NB. Deacon preached at OLR this morning. Here's mine from 2009. . .
19th Sunday OT (2009)
Fr. Philip Neri Powell, OP
Church of the Incarnation, Univ of Dallas
the prophet of God, prays for death: “This is enough, O Lord! Take my
life. . .” How thick, how deep must your despair be to pray for death?
How heavy must your desperation be before you can no longer lift it?
When do you cry to God: this is enough! Here and now, I am exhausted,
weary beyond living. Elijah killed 450 prophets of Baal. For this
reason, he confesses to his Lord, “. . .I am no better than my fathers.
Take my life.” Elijah challenges Baal's prophets to a contest of power.
He pits the real power of the Lord against the demonic power of the
Canaanite god. Baal loses. And so do his prophets. Elijah marches the
demon's priests to the River Kishon and cuts their throats. Fleeing the
wrath of Jezebel for killing her prophets, Elijah goes into the desert
and there he discovers—among the stones and sage brush—that he no longer
wants to live. “This is enough, O Lord. Take my life. . .” Elijah,
prophet of God, touched by His hand to speak His Word, despairs because
he has murdered 450 men. What weight do you lift and carry? How thick
and deep is the mire you must wade through? At what point do you
surrender to God in anguish, walk into the desert, and pray for death?
When you balance on the sharp point of desperation, poised to ask God to
take your life, remember this: “When the afflicted call out, the Lord
hears, and from all their distress He saves them! Taste and see the
goodness of the Lord!”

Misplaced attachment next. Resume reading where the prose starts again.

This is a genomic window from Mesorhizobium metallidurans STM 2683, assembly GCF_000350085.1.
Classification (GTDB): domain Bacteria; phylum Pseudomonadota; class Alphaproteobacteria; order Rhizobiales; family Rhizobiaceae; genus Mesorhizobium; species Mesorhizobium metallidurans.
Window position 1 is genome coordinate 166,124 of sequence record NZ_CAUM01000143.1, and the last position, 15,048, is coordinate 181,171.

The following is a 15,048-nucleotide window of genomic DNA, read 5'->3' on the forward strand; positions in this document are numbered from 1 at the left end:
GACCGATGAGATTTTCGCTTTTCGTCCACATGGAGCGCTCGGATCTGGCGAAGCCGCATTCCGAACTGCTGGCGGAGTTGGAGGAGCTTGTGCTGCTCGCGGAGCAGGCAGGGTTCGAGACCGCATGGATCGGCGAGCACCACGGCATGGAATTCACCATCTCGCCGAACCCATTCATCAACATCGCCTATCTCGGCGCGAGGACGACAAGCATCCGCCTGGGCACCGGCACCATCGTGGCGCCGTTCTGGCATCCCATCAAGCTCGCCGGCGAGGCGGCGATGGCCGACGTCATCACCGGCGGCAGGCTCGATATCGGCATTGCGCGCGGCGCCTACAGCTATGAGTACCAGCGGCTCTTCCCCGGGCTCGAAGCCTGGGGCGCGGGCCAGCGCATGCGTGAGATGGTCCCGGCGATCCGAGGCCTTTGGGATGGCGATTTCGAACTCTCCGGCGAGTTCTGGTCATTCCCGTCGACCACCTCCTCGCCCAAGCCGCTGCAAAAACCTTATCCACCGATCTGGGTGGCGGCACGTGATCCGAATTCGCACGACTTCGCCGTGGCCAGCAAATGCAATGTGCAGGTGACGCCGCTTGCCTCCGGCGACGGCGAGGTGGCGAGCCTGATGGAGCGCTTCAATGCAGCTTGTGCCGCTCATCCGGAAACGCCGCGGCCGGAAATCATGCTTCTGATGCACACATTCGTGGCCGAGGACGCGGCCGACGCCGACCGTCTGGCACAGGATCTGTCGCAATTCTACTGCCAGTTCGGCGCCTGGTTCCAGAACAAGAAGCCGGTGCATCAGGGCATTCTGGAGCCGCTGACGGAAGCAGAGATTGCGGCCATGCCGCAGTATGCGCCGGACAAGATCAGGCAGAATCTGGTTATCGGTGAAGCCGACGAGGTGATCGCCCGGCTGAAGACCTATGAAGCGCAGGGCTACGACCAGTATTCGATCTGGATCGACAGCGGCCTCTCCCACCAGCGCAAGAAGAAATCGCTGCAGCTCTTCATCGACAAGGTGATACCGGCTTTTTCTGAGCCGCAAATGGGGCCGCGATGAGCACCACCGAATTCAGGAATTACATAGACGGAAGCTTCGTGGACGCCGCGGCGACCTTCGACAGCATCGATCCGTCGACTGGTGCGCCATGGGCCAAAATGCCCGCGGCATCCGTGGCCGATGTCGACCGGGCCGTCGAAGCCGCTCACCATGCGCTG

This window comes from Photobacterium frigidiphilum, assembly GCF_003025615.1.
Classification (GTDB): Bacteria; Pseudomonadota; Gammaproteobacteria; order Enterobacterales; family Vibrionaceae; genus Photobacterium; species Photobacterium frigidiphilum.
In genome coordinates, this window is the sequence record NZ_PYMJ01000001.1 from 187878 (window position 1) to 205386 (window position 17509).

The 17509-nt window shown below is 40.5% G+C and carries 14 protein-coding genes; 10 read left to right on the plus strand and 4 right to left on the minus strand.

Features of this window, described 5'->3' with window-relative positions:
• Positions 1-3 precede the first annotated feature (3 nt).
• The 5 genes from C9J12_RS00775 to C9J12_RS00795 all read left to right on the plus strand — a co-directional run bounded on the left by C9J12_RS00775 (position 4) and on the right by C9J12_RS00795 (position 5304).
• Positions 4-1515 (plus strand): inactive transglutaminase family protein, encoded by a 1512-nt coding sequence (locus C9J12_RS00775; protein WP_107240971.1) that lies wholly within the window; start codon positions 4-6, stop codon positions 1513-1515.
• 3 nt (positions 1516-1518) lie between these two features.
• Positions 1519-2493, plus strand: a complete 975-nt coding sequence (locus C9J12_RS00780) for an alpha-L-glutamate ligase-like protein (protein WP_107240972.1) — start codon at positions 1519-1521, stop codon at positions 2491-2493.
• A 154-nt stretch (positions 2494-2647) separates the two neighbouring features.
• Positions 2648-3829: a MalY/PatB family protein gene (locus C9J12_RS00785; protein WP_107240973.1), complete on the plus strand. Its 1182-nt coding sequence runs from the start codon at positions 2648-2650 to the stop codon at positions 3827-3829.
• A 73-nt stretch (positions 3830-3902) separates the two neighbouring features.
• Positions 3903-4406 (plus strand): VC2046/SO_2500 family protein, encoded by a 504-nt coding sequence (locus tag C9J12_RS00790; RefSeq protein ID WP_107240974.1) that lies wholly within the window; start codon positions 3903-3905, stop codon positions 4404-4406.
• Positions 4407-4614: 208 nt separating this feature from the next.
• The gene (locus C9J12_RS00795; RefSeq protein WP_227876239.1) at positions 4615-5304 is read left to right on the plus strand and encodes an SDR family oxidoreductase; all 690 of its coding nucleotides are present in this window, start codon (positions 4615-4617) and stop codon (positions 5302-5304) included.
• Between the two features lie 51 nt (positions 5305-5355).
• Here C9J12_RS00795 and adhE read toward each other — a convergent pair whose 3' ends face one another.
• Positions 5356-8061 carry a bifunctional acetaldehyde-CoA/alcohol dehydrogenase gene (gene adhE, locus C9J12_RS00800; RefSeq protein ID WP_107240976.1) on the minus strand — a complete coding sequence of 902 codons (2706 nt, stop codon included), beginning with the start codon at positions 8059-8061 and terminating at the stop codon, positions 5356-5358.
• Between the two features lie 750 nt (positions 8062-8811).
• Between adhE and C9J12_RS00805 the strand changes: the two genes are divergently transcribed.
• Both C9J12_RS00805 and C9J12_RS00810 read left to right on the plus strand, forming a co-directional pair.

varying degrees and in different ways, all of us have discovered in one
sort of desert or another that we are tired, exhausted beyond going
another step. Overwhelmed by studies, financial stresses, marital
strife, family feuds, personal sin, physical illness, we have all felt
abandoned, stranded. We might say that it is nothing more than our lot
in life to rejoice when our blessings are multiplied and cry when the
well runs dry. These deserts look familiar. We've been here before and
doubting not one whit, we know we will visit them again. We hope and
keep on; we pray and trust in God. This is what we do, we who live near
the cross. But there are those times when the desert seems endless and
only death will bring rescue. We find hope in dying. And so, we cry out
to God: “Take my life, O Lord!” Is this the prayer we should pray when
we find ourselves broken and bleeding in the deserts of despair? It is.
There is none better.
witness of scripture pokes at us to remember that our God provides.
Beaten down and hunted by Jezebel, exhausted by his prayer, Elijah falls
asleep under the broom tree. An angel comes to him twice with food and
drink, ordering him to wake up and eat: “Get up and eat, else the
journey will be too long for you!” Elijah obeys. Strengthened by the
angelic supper, he walks for forty days and nights; he walks to God on
Mt. Horeb. The Lord provides. Jesus reminds the Jews who are murmuring
about his teaching that their ancestors wandered around in the desert
for forty years, surviving on angelic food. Though they died as we all
do, and despite their constant despairing, they survived as a people to
arrive in the land promised to them by God. As always, the Lord
provides. Paul reminds the Ephesians (and us) that Christ handed himself
over “as a sacrificial offering to God” for us, thus giving us access
to the Father's bounty, eternal access to only food and drink we will
ever need to survive. Paul writes, “. . .you were sealed for the day of
redemption.” Therefore, “. . .be kind to one another, compassionate,
forgiving one another as God has forgiven you in Christ.” We always have